To run your own NGINX Ingress Controller, you can use the process documented in this GitHub repository. This deploys your pods and related resources to serve the Ingress resource. The Nginx Ingress Getting Started page also provides Kubernetes manifests for installing Kubernetes locally or via one of the big cloud providers (AWS, GCP, Azure, etc.).

Setting up an NGINX Ingress Controller

Assuming you’ve enabled Ingress on your cluster, deploying an Nginx Ingress controller is just a matter of running the following command:

<terminal>kubectl apply -f<terminal>

Enabling Ingress and applying a YAML conifguration

This deploys a pod for your Ingress controller, and you can run the following to see this pod:

<terminal>kubectl get pods -A | grep ingress<terminal>

Seeing the Ingress Pods

This shows that your Ingress controller is running, and you can proceed to use it for a sample application.

Deploying a Sample Application

To test your Ingress controller, you need some kind of small sample application. Here I’ll deploy an NGINX web server with the following command:

<terminal>kubectl run myapp --image=nginx<terminal>

Creating the NGINX pod

This creates a pod called <terminal inline>myapp<terminal inline> with <terminal inline>nginx<terminal inline> as the container image. Next, you need to connect your demo application to your Ingress controller so that traffic is properly routed to the pod.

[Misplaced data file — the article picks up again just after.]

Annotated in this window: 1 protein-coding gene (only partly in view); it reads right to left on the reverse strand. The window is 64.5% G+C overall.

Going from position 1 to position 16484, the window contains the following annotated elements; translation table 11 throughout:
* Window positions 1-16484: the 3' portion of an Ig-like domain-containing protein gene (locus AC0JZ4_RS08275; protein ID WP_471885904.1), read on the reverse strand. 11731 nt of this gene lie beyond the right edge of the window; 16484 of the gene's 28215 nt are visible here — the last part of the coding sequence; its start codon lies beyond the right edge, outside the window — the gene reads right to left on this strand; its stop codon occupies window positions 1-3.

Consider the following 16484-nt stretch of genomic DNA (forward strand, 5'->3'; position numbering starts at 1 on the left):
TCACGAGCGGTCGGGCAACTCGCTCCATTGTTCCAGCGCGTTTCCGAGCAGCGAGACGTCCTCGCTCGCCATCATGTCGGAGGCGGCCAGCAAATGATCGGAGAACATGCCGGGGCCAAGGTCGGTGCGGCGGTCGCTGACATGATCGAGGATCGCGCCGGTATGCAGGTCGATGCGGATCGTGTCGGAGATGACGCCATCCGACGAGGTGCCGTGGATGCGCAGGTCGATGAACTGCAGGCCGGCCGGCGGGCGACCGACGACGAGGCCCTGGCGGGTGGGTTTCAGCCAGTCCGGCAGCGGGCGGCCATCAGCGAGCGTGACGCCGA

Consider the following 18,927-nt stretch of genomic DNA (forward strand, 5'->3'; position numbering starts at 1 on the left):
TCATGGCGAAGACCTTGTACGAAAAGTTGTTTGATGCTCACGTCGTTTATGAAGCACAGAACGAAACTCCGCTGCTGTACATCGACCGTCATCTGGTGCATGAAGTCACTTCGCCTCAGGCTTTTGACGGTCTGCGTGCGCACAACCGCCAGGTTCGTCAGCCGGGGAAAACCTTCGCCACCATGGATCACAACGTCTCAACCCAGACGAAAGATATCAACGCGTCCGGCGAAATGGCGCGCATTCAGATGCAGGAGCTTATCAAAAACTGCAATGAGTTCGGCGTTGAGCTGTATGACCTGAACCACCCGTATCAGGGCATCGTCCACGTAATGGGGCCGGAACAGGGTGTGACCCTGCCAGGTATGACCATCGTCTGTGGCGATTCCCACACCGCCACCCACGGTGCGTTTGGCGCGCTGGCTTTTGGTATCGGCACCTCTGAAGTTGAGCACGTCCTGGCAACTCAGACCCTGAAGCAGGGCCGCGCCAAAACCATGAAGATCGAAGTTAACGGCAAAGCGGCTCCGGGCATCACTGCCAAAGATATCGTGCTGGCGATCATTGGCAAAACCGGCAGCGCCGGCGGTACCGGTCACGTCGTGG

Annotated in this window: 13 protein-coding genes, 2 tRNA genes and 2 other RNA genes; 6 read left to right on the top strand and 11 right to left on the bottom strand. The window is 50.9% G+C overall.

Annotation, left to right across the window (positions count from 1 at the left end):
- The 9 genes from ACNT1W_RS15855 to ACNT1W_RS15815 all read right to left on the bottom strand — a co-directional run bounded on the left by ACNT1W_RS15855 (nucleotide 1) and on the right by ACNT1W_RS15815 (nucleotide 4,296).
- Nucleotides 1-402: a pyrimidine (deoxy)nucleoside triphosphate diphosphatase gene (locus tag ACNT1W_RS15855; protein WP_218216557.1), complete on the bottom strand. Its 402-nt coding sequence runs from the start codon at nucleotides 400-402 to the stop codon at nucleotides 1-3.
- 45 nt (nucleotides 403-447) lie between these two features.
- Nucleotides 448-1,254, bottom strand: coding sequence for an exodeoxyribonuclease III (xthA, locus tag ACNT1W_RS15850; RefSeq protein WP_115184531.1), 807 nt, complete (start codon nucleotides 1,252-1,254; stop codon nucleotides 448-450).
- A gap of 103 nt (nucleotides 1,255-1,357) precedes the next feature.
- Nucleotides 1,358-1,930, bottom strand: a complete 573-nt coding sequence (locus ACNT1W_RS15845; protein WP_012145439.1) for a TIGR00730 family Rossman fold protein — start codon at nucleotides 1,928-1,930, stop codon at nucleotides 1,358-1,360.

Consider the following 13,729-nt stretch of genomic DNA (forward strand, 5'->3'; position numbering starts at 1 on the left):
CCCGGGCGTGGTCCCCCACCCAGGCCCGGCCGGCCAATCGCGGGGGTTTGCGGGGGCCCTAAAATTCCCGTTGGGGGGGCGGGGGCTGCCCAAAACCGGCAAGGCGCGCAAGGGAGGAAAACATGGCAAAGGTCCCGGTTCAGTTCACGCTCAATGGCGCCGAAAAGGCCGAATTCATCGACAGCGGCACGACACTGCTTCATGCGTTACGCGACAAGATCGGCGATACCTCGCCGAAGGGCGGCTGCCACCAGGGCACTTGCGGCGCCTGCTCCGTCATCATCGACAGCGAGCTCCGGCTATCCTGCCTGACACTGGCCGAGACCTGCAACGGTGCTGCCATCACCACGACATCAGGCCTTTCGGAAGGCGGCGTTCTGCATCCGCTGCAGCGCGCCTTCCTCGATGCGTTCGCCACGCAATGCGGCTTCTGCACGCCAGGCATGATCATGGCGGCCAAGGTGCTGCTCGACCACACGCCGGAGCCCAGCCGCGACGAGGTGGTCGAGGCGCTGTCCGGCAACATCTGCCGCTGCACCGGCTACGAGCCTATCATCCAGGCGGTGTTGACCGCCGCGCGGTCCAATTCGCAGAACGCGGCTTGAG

Accessing the Application

In order to allow users to access your new sample application, you need a NodePort Service that exposes a port on your app.

To create a NodePort Service for your application, run the following command:

<terminal>kubectl expose pod myapp --port=80 --name myapp-service --type=NodePort<terminal>

Then you can view the Service’s details by running the following:

<terminal>kubectl get svc | grep myapp-service<terminal>

Service details for your NodePort

This summary tells you that your new demo application is routing port 80 (NGINX’s default port) to your host machine’s port 32017. To confirm that the application is accessible, visit or use curl to view <terminal inline>http://localhost:32017<terminal inline>.

Viewing the NGINX application locally

At this point, you have an application running and an Ingress controller running, but the two aren’t connected. This allows you to access the application locally, but in a production environment, you don’t want users accessing endpoints using the cluster’s IP address. To provide secure access to external users, you’ll need to set up a custom domain and connect your Ingress controller to your Service.

Adding a Custom Domain

Giving your application a custom domain will make the address easier to remember and ensure that even if you redeploy your Kubernetes cluster to a different set of IP addresses, the application will be available.

To avoid purchasing and configuring a real domain for this demonstration, you can add your desired domain (<terminal inline><terminal inline> in this case) to your local <terminal inline>/etc/hosts<terminal inline> file. To do this from the terminal, run the following command using your ClusterIP and domain of choice:

<terminal>echo '[ClusterIP]' | sudo tee -a /etc/hosts<terminal>